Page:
- Establishing a Child Rights Desk: To increase awareness about Child Rights and entitlements under laws, creation of a Child Rights Desk for dissemination of information on existing laws/schemes/polices available for children.
- To ensure convergence of various stakeholders viz. various Departments of State Governments and District Administration with NGOs etc.
- Encourage Public Sector Undertakings (PSUs)/ Corporate Social Responsibility (CSRs) to partner in sponsoring various aspects of Child Friendliness during such Melas.
- Provide positive experiences to make children excited such melas/gatherings, where they can feel welcome and safe.
- Creating an inclusive environment for such melas/gatherings thereby making them friendly for Children with Special Needs.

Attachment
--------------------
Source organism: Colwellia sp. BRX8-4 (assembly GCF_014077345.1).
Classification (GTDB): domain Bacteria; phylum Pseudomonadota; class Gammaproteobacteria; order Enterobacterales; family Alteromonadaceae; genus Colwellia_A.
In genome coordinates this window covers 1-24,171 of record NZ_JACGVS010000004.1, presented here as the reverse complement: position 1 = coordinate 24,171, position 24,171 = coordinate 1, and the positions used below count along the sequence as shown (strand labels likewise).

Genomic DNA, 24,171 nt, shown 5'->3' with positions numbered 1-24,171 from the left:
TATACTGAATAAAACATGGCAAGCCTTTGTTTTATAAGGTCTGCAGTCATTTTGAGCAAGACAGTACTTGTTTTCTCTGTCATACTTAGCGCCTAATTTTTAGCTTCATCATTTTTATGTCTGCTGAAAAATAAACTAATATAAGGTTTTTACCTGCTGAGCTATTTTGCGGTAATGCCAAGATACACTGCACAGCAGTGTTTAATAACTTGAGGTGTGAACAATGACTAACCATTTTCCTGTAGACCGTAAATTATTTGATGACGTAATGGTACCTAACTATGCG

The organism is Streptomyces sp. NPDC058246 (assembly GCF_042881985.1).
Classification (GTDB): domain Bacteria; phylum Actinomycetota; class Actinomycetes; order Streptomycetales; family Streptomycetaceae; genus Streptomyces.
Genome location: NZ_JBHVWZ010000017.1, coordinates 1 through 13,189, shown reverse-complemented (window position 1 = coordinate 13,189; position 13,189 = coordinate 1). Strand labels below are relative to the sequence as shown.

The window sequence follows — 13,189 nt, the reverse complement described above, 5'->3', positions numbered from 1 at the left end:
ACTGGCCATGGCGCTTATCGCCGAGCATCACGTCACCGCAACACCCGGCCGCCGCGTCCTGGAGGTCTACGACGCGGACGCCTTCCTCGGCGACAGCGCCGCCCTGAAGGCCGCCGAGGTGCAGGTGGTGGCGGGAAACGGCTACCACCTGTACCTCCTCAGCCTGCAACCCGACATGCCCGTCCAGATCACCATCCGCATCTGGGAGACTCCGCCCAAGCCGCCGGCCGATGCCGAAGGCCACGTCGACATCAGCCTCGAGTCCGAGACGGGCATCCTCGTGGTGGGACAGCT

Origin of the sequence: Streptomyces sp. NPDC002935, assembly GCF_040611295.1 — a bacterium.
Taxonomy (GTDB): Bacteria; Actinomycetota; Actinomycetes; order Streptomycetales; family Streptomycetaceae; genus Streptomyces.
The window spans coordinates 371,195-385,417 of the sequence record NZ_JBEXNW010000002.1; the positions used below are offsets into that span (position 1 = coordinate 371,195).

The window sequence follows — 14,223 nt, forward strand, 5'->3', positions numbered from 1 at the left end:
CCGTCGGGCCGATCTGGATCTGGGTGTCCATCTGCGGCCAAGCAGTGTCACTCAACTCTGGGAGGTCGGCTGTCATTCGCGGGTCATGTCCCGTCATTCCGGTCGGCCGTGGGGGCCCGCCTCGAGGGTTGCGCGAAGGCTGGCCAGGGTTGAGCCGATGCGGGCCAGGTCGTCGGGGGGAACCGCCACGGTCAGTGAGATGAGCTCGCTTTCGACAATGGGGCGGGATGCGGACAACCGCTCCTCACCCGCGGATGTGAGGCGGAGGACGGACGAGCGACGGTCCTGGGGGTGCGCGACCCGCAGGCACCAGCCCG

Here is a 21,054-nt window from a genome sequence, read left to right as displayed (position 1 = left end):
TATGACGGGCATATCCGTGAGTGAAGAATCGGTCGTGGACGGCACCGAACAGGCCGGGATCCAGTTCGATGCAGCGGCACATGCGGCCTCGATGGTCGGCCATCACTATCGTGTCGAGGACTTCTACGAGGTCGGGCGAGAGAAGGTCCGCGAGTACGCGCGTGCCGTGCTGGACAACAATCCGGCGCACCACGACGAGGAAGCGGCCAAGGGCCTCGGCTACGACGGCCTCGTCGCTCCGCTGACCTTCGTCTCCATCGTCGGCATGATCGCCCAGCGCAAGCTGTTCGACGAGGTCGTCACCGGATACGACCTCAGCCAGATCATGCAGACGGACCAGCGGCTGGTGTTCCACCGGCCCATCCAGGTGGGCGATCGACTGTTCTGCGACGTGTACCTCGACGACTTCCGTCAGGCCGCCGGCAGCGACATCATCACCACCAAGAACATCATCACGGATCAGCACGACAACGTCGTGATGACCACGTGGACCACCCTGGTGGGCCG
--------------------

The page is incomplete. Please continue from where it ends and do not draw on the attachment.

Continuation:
- To encourage active involvement and participation of children.
Indicators of a child-friendly mela
To ensure zero tolerance for any violation of child rights and child protection, the following indicators have been framed for making such large scale events ‘Child Friendly'.
- Ensure Child Friendly set up (Police Station, Children corners, separate toilets etc)
- No Missing Children
- No Physical and sexual abuse against children
- No Child Trafficking
- No Child labour
- No Child Begging
- No harmful traditional practices, such as Child Marriage etc
- No Harmful Substances
- Safe Drinking Water and Proper Hygiene and Sanitation Measures
- Emergency/First Aid/Medical Care and linkage with nearby hospital/PHC
- Disaster Preparedness
- Nutrition Awareness
- Maintenance of Law and Order
Definition of terms related to child-friendly melas